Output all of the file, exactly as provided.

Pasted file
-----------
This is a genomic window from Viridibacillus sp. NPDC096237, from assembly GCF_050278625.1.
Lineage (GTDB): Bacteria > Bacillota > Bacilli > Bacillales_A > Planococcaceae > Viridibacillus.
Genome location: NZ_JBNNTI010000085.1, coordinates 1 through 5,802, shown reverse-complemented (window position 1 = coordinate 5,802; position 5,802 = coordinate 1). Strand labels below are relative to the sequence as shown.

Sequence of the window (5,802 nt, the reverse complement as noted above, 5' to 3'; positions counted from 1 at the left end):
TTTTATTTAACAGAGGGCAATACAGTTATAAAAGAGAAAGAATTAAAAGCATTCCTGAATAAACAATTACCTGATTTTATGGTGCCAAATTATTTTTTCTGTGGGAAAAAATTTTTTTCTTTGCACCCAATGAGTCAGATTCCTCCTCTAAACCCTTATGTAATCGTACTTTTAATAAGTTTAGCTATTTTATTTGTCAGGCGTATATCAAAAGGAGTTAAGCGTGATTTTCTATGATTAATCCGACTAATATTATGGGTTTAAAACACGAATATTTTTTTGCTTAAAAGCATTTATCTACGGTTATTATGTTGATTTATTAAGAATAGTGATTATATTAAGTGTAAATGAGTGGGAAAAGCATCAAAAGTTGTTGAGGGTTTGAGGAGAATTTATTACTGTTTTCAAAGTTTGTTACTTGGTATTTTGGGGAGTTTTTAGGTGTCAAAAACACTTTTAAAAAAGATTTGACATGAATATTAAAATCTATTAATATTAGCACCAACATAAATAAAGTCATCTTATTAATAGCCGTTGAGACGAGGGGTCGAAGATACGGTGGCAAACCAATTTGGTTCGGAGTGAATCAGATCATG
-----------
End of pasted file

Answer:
This is a genomic window from Viridibacillus sp. NPDC096237, from assembly GCF_050278625.1.
Lineage (GTDB): Bacteria > Bacillota > Bacilli > Bacillales_A > Planococcaceae > Viridibacillus.
Genome location: NZ_JBNNTI010000085.1, coordinates 1 through 5,802, shown reverse-complemented (window position 1 = coordinate 5,802; position 5,802 = coordinate 1). Strand labels below are relative to the sequence as shown.

Sequence of the window (5,802 nt, the reverse complement as noted above, 5' to 3'; positions counted from 1 at the left end):
TTTTATTTAACAGAGGGCAATACAGTTATAAAAGAGAAAGAATTAAAAGCATTCCTGAATAAACAATTACCTGATTTTATGGTGCCAAATTATTTTTTCTGTGGGAAAAAATTTTTTTCTTTGCACCCAATGAGTCAGATTCCTCCTCTAAACCCTTATGTAATCGTACTTTTAATAAGTTTAGCTATTTTATTTGTCAGGCGTATATCAAAAGGAGTTAAGCGTGATTTTCTATGATTAATCCGACTAATATTATGGGTTTAAAACACGAATATTTTTTTGCTTAAAAGCATTTATCTACGGTTATTATGTTGATTTATTAAGAATAGTGATTATATTAAGTGTAAATGAGTGGGAAAAGCATCAAAAGTTGTTGAGGGTTTGAGGAGAATTTATTACTGTTTTCAAAGTTTGTTACTTGGTATTTTGGGGAGTTTTTAGGTGTCAAAAACACTTTTAAAAAAGATTTGACATGAATATTAAAATCTATTAATATTAGCACCAACATAAATAAAGTCATCTTATTAATAGCCGTTGAGACGAGGGGTCGAAGATACGGTGGCAAACCAATTTGGTTCGGAGTGAATCAGATCATG